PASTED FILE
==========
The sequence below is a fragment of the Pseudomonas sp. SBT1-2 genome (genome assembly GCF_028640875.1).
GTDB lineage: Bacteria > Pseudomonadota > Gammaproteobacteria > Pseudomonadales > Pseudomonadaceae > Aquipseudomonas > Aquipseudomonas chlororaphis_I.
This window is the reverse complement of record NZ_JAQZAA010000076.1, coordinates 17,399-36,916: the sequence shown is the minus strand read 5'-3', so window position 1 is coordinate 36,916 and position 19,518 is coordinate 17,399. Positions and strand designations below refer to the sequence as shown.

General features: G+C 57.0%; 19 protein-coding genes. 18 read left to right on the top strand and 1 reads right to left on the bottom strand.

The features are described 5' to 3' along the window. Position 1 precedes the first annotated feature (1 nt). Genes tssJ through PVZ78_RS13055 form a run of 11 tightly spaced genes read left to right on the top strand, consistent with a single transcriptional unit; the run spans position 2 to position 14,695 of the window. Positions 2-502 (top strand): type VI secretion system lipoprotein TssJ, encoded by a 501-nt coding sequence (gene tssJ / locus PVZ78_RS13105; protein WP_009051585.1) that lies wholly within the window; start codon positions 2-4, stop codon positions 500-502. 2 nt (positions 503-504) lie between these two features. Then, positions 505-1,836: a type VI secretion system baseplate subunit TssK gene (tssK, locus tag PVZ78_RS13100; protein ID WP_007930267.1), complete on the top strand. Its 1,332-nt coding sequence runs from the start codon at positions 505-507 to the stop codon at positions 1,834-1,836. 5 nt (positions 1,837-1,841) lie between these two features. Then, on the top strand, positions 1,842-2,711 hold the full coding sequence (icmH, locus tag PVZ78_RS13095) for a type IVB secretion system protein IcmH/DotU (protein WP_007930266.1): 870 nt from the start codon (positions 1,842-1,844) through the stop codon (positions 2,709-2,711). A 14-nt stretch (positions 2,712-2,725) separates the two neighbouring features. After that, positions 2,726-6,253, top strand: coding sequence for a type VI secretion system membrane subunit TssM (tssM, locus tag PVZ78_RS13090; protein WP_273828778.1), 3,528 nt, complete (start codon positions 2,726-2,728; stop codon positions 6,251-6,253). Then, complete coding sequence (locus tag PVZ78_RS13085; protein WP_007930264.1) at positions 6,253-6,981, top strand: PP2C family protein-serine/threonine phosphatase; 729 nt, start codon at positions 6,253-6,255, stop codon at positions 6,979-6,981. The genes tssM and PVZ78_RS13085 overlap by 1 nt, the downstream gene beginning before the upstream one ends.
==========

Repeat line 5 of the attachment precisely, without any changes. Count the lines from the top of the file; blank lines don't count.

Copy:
The features are described 5' to 3' along the window. Position 1 precedes the first annotated feature (1 nt). Genes tssJ through PVZ78_RS13055 form a run of 11 tightly spaced genes read left to right on the top strand, consistent with a single transcriptional unit; the run spans position 2 to position 14,695 of the window. Positions 2-502 (top strand): type VI secretion system lipoprotein TssJ, encoded by a 501-nt coding sequence (gene tssJ / locus PVZ78_RS13105; protein WP_009051585.1) that lies wholly within the window; start codon positions 2-4, stop codon positions 500-502. 2 nt (positions 503-504) lie between these two features. Then, positions 505-1,836: a type VI secretion system baseplate subunit TssK gene (tssK, locus tag PVZ78_RS13100; protein ID WP_007930267.1), complete on the top strand. Its 1,332-nt coding sequence runs from the start codon at positions 505-507 to the stop codon at positions 1,834-1,836. 5 nt (positions 1,837-1,841) lie between these two features. Then, on the top strand, positions 1,842-2,711 hold the full coding sequence (icmH, locus tag PVZ78_RS13095) for a type IVB secretion system protein IcmH/DotU (protein WP_007930266.1): 870 nt from the start codon (positions 1,842-1,844) through the stop codon (positions 2,709-2,711). A 14-nt stretch (positions 2,712-2,725) separates the two neighbouring features. After that, positions 2,726-6,253, top strand: coding sequence for a type VI secretion system membrane subunit TssM (tssM, locus tag PVZ78_RS13090; protein WP_273828778.1), 3,528 nt, complete (start codon positions 2,726-2,728; stop codon positions 6,251-6,253). Then, complete coding sequence (locus tag PVZ78_RS13085; protein WP_007930264.1) at positions 6,253-6,981, top strand: PP2C family protein-serine/threonine phosphatase; 729 nt, start codon at positions 6,253-6,255, stop codon at positions 6,979-6,981. The genes tssM and PVZ78_RS13085 overlap by 1 nt, the downstream gene beginning before the upstream one ends.